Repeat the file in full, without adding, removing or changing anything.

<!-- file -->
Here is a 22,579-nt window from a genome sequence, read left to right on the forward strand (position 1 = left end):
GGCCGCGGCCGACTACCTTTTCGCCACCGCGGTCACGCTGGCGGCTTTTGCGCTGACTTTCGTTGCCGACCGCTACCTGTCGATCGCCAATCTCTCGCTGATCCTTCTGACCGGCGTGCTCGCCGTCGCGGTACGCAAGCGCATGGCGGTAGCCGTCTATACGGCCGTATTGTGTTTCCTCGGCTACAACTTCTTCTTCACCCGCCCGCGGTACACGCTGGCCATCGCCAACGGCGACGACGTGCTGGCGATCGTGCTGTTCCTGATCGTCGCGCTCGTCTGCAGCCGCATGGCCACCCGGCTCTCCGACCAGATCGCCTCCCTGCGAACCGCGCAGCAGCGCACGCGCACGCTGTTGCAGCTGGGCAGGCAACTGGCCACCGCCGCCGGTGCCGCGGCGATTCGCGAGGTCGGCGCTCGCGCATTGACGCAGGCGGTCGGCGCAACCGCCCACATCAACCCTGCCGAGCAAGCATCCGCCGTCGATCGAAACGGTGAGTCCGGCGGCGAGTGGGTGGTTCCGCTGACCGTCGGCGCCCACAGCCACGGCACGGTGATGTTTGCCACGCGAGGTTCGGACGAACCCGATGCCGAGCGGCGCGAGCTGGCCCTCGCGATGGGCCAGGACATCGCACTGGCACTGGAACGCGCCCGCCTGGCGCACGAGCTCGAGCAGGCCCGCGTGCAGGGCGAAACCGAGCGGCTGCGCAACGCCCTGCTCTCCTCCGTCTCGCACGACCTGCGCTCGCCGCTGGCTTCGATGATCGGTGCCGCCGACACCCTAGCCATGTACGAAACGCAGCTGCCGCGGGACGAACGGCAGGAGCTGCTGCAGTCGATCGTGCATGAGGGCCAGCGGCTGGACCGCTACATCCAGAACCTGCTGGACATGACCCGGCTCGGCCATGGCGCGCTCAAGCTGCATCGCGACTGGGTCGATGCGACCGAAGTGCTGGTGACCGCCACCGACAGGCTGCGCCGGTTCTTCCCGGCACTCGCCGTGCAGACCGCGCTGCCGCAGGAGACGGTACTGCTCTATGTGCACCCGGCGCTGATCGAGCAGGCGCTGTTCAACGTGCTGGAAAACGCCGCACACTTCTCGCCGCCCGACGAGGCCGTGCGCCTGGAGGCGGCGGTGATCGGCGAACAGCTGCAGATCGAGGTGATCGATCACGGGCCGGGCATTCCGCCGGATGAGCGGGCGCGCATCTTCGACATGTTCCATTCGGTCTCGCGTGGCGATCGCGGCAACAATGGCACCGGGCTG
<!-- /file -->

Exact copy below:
Here is a 22,579-nt window from a genome sequence, read left to right on the forward strand (position 1 = left end):
GGCCGCGGCCGACTACCTTTTCGCCACCGCGGTCACGCTGGCGGCTTTTGCGCTGACTTTCGTTGCCGACCGCTACCTGTCGATCGCCAATCTCTCGCTGATCCTTCTGACCGGCGTGCTCGCCGTCGCGGTACGCAAGCGCATGGCGGTAGCCGTCTATACGGCCGTATTGTGTTTCCTCGGCTACAACTTCTTCTTCACCCGCCCGCGGTACACGCTGGCCATCGCCAACGGCGACGACGTGCTGGCGATCGTGCTGTTCCTGATCGTCGCGCTCGTCTGCAGCCGCATGGCCACCCGGCTCTCCGACCAGATCGCCTCCCTGCGAACCGCGCAGCAGCGCACGCGCACGCTGTTGCAGCTGGGCAGGCAACTGGCCACCGCCGCCGGTGCCGCGGCGATTCGCGAGGTCGGCGCTCGCGCATTGACGCAGGCGGTCGGCGCAACCGCCCACATCAACCCTGCCGAGCAAGCATCCGCCGTCGATCGAAACGGTGAGTCCGGCGGCGAGTGGGTGGTTCCGCTGACCGTCGGCGCCCACAGCCACGGCACGGTGATGTTTGCCACGCGAGGTTCGGACGAACCCGATGCCGAGCGGCGCGAGCTGGCCCTCGCGATGGGCCAGGACATCGCACTGGCACTGGAACGCGCCCGCCTGGCGCACGAGCTCGAGCAGGCCCGCGTGCAGGGCGAAACCGAGCGGCTGCGCAACGCCCTGCTCTCCTCCGTCTCGCACGACCTGCGCTCGCCGCTGGCTTCGATGATCGGTGCCGCCGACACCCTAGCCATGTACGAAACGCAGCTGCCGCGGGACGAACGGCAGGAGCTGCTGCAGTCGATCGTGCATGAGGGCCAGCGGCTGGACCGCTACATCCAGAACCTGCTGGACATGACCCGGCTCGGCCATGGCGCGCTCAAGCTGCATCGCGACTGGGTCGATGCGACCGAAGTGCTGGTGACCGCCACCGACAGGCTGCGCCGGTTCTTCCCGGCACTCGCCGTGCAGACCGCGCTGCCGCAGGAGACGGTACTGCTCTATGTGCACCCGGCGCTGATCGAGCAGGCGCTGTTCAACGTGCTGGAAAACGCCGCACACTTCTCGCCGCCCGACGAGGCCGTGCGCCTGGAGGCGGCGGTGATCGGCGAACAGCTGCAGATCGAGGTGATCGATCACGGGCCGGGCATTCCGCCGGATGAGCGGGCGCGCATCTTCGACATGTTCCATTCGGTCTCGCGTGGCGATCGCGGCAACAATGGCACCGGGCTG